Posts Tagged ‘Books’

Blacktown: a review

September 29, 2008

Shane Weaver, Bantam Press, 2003

Reviewed by Jenny Haines

When trendy liberals and avowed socialists talk about the working class, it is often without having any personal experience of working class life. Shane Weaver’s book about growing up in Blacktown in the 1950s, 1960s, and 1970s is a personal and painful recounting of his working class childhood, in a family that lived with the terror of a drunken stepfather and random domestic violence. The cover of the book recounts just some of the terror the family lived with: “the screen door bangs shut. The silence that follows is like the collective intake of breath between the split second a guillotine falls and when it thuds home…unable to get a clear shot, he rips the bed away from the wall. I scream as the first lick of the electric cord stings my back…”

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The Breaking Point, a review

January 31, 2008

Jenny Haines

The Breaking Point, Hemingway, Dos Passos and the Murder of Jose Robles, by Stephen Koch, Robson Books, 2006

When I was given The Breaking Point, as a birthday present, I approached the book with a mixture of excitement and apprehension. The title alone spark my interest, but I am not a fan of murder mysteries. But this is no ordinary murder mystery.

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Sugar slaves, a review

January 31, 2008

Jenny Haines

Sugar Slaves, made by Film Australia and the ABC, executive producer Sharon Connolly, director/co-producer Trevor Graham, producer, Penny Robins. Available on DVD

As the Rudd Government prepares to say sorry to indigenous Australians on February 12, it is to be hoped that the apology will include the Pacific Islanders, or Kanakas as they were once widely called, who are descendants of what the traders called “blackbirding”, but the islanders call the Pacific slave trade.

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Bob Gould’s holiday reading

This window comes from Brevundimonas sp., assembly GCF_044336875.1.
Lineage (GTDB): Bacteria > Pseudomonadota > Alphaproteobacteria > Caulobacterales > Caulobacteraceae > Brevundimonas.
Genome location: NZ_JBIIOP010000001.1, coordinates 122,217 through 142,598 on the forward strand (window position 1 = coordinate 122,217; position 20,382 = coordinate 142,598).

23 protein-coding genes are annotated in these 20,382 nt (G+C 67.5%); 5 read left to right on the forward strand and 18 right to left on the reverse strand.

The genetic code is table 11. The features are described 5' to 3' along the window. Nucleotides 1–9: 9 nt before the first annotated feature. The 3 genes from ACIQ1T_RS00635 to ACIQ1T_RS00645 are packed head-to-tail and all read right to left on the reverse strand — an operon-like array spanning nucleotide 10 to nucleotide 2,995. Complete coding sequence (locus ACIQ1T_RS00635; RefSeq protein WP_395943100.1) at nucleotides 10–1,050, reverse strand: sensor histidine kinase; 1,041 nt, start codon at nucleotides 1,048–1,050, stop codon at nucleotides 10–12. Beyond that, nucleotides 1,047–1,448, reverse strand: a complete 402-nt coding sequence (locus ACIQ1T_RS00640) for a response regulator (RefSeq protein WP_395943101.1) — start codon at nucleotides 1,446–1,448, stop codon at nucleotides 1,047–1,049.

January 26, 2008

Being an energetic bookseller, the holiday period is one of my better ones for business, but I get a bit of time on public holidays to do a bit of reading rather than the routine marking that I do at the till.

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Suite Francais. A review

January 26, 2008

Jenny Haines

Suite Francais is an unfinished novel by Irene Nemirovsky, written at the time of the fall of France and its occupation by the Nazis. It was meant to be a suite of stories, similar to a symphony, but only two parts of the suite were completed before the author was murdered by the Nazis in Auschwitz in 1942.

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Emergency sex and other desperate measures

December 5, 2007

Jenny Haines

Emergency Sex and Other Desperate Measures. A True Story from Hell on Earth, by Kenneth Cain, Heidi Postlewait and Andrew Thomson, Ebury Press, 2004

If you picked up a book at a book fair titled Emergency Sex, you might expect something different from this book’s actual content. There are only a few accounts of desperate sexual encouters while passing through holiday destinations.

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The Writing on the Wall: China and the West

January 31, 2007

Steve Jolly

The Writing on the Wall: China and the West in the 21st Century, by Will Hutton, published by Little Brown, Britain; Free Press, US

British economist Will Hutton’s book The Writing on the Wall: China and the West in the 21st Century is a cold shower for those who think that country will be an ever-growing source of profits, is fundamentally capitalist and has a fast diminishing Communist Party (CP) government control over the economy.

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Jean Devanny, romantic revolutionary

January 18, 2006

Jean Devanney, Romantic Revolutionary, by Carol Ferrier, Melbourne University Press, 1999

Jenny Haines